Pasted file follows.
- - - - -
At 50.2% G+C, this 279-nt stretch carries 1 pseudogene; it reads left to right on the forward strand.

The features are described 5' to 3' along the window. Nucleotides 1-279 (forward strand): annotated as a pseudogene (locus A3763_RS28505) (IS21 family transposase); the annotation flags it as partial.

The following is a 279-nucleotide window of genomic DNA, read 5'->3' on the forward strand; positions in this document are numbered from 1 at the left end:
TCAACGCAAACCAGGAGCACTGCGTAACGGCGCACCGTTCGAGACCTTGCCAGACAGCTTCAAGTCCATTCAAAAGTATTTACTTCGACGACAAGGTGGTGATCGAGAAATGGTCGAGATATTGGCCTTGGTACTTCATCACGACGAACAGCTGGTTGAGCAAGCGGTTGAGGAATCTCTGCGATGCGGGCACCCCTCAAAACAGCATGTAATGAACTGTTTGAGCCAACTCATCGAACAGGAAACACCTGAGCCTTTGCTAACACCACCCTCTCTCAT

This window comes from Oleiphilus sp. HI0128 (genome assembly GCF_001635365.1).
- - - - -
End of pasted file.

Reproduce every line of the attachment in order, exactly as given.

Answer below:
At 50.2% G+C, this 279-nt stretch carries 1 pseudogene; it reads left to right on the forward strand.

The features are described 5' to 3' along the window. Nucleotides 1-279 (forward strand): annotated as a pseudogene (locus A3763_RS28505) (IS21 family transposase); the annotation flags it as partial.

The following is a 279-nucleotide window of genomic DNA, read 5'->3' on the forward strand; positions in this document are numbered from 1 at the left end:
TCAACGCAAACCAGGAGCACTGCGTAACGGCGCACCGTTCGAGACCTTGCCAGACAGCTTCAAGTCCATTCAAAAGTATTTACTTCGACGACAAGGTGGTGATCGAGAAATGGTCGAGATATTGGCCTTGGTACTTCATCACGACGAACAGCTGGTTGAGCAAGCGGTTGAGGAATCTCTGCGATGCGGGCACCCCTCAAAACAGCATGTAATGAACTGTTTGAGCCAACTCATCGAACAGGAAACACCTGAGCCTTTGCTAACACCACCCTCTCTCAT

This window comes from Oleiphilus sp. HI0128 (genome assembly GCF_001635365.1).